Basioccipital, small and strongly sutured to parasphenoid and small portion of prootic anteriorly, and laterally connected to exoccipital. Posterior portion of bone connected to Weberian complex, and with pair of thin lateral wings connected to transcapular process (Figs 6 and 16). Base of skull with large groove to accommodate facial and cranial musculature. Exoccipital slightly triangular and small; ventral facet plane with posterior border extended ventrally and connected to anterior facet of transcapular process; medial facet connected to basioccipital. Exoccipital anterolaterally shares synchrondral joint with prootic and compound pterotic.

Pterosphenoid large, rectangular; ventral surface contributing to dorsal wall of trigeminofacial and optic foramina along with prootic. Anteriorly connected to orbitosphenoid, dorsally to frontal and posteriorly to sphenotic, forming internal wall of orbit (Fig 16).

Frontals large, slightly triangular in dorsal view, expanded medially forming dorsal border of orbit (Figs 2 and 16). Anteriorly, frontals narrow and connected to nasal plate, and forming small portion of border of nasal capsule. Frontals medially sutured together (cranial fontanel absent); posteriorly connected to sphenotic and parieto-supraoccipital. Nasal elongated in Hopliancistrus tricornis, H. munduruku, H. wolverine and H. xikrin, and broad in H. xavante. Nasal capsule completely encased ventrally by lateral ethmoid.

Sphenotic roughly rectangular with rounded edges in dorsal view. Ventral process thin and elongated, ventrally surpassing half height of orbit, and forming posteromedial margin of orbit, with external contact with eighth infraorbital (Figs 2 and 6).

Parieto-supraoccipital large (only smaller than compound pterotic), flat, octogonal in shape and forming posterior portion of skull dorsally covered by odontodes on dorsal surface. Posterior process broad, rounded and not raised, posteriorly limited by four large plates (Figs 2 and 16).

Compound pterotic rectangular and greatly expanded laterally, with small perforations uniformly distributed on dorsolateral surface. Anteroventral process of compound pterotic separated medially from main body of bone (Figs 2, 6 and 16).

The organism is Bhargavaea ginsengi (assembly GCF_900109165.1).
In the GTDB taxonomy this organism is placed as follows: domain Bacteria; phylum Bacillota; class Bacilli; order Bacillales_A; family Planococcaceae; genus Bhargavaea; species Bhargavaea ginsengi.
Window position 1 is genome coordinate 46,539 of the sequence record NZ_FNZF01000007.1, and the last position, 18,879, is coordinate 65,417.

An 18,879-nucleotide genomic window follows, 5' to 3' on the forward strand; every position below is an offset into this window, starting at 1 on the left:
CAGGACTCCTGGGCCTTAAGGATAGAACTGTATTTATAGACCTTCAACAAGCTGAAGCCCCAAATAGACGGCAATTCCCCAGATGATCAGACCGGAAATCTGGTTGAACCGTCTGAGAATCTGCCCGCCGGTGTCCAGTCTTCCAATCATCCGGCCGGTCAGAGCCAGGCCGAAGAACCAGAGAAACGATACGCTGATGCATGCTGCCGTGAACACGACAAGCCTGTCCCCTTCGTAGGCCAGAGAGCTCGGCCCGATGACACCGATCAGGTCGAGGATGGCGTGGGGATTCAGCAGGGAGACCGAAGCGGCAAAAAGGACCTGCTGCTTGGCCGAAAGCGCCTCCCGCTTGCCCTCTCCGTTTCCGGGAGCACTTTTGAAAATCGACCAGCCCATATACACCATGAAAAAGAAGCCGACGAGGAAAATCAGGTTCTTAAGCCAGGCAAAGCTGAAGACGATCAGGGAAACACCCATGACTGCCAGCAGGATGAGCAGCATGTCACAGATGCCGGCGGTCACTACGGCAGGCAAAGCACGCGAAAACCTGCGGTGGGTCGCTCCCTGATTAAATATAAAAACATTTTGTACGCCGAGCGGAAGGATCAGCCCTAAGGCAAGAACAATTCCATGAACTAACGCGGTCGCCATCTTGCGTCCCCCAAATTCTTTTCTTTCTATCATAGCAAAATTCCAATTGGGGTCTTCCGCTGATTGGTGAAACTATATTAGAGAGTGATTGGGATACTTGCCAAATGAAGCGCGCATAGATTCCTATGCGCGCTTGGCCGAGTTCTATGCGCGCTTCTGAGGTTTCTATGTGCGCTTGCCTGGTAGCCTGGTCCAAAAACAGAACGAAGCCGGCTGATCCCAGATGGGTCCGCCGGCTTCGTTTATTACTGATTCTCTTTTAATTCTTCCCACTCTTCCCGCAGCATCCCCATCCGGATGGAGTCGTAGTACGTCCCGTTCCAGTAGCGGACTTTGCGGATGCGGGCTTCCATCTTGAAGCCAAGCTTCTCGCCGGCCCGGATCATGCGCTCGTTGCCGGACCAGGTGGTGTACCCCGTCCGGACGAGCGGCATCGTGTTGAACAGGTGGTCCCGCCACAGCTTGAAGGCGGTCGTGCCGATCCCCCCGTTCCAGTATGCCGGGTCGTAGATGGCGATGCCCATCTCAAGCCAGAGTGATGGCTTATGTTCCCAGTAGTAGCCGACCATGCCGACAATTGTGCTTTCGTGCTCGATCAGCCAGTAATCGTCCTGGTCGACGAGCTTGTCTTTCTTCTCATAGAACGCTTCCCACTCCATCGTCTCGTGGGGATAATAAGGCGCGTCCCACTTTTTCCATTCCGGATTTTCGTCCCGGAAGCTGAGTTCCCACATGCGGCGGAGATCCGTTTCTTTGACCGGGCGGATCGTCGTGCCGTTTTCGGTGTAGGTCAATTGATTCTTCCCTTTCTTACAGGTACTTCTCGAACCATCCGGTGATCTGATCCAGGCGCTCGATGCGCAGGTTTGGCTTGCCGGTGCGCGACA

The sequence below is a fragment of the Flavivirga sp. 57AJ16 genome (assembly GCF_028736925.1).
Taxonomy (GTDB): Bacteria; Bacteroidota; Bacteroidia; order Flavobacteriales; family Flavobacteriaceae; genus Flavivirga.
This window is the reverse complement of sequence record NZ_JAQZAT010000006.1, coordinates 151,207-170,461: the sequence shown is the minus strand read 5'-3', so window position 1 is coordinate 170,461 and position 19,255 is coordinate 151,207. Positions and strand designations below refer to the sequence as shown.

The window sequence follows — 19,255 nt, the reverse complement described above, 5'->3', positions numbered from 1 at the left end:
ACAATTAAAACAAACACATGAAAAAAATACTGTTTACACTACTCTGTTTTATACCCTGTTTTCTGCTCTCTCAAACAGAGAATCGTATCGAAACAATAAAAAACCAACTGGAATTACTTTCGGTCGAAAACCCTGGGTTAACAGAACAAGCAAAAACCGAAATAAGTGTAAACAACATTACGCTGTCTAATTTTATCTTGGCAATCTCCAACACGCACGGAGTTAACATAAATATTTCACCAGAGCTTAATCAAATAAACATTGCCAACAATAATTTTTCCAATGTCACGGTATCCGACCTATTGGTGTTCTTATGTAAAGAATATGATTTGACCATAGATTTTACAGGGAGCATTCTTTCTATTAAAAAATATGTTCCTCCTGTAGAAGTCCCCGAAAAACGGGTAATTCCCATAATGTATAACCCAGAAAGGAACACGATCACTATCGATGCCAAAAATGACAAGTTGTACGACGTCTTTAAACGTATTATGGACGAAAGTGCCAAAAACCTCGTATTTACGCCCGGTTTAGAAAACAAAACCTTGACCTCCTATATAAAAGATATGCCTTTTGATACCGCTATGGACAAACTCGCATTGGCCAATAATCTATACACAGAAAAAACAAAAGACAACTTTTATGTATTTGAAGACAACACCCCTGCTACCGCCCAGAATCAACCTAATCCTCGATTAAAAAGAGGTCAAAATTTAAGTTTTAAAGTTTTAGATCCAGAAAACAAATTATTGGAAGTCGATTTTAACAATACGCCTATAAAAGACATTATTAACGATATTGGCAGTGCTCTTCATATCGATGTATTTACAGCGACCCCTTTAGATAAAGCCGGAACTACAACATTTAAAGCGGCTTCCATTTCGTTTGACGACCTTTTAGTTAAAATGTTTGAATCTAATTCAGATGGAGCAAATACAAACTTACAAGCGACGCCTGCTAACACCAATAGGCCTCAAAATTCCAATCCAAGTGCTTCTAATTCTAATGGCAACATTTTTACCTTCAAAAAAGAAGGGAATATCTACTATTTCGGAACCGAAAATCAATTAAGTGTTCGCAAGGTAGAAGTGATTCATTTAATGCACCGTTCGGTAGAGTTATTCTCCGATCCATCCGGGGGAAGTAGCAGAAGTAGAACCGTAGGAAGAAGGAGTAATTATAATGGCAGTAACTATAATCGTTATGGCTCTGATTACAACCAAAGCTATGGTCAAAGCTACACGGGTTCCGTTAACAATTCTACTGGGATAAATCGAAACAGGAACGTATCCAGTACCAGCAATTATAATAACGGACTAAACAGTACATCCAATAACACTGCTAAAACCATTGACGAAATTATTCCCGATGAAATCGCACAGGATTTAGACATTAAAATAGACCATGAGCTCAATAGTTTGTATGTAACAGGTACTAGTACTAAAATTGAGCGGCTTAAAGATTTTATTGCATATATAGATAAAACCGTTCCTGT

Infraorbital canal running through eight platelets, eighth and seventh platelets forming posteroventral border of orbit (Fig 2).

Splanchnocranium.

Metapterygoid large, triangular, positioned on anterolateral portion of suspensorium, sutured to quadrate anteroventrally and hyomandibula posteriorly. Metaptertygoid anterior border sinuose, gently deflected ventrally. Metapterygoid channel large, deep, long-walled, and with thin anterior process straight, and elongated (with tip slightly expanded). Ventral wall of metapterygoid channel more developed than dorsal, and with edentate suture to lateral ethmoid anteriorly, with condyle posteriorly. Dorsal wall elongated, with border triangular, resting on large facet of lateral ethmoid. Ventral surface of metapterygoid with groove more developed in Hopliancistrus wolverine and H. xikrin (Fig 17).

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Fig 17. Suspensorium in ventral and dorsal views, right side.

(a) Hopliancistrus tricornis, INPA 7025, 114.3 mm SL; (b) H. wolverine, INPA 40875, 136.1 mm SL. Arrows point the fovea on base of levator arcus palatini crest. APC- levator arcus palatini crest, APMP- anterior process of metapterygoid, CMP- condyle of metapterygoid, CPOP- condyle of preopercle, HP- posterior process of hyomandibula, HY- hyomandibula, IH- interhyal, LPC- lateral wall of the pterygoid channel, MP- metapterygoid, MPC- mesial wall of the pterygoid channel, MPG- metapterygoid groove, OP- opercle, POP- preopercle, Q- quadrate. Scale bar 10 mm.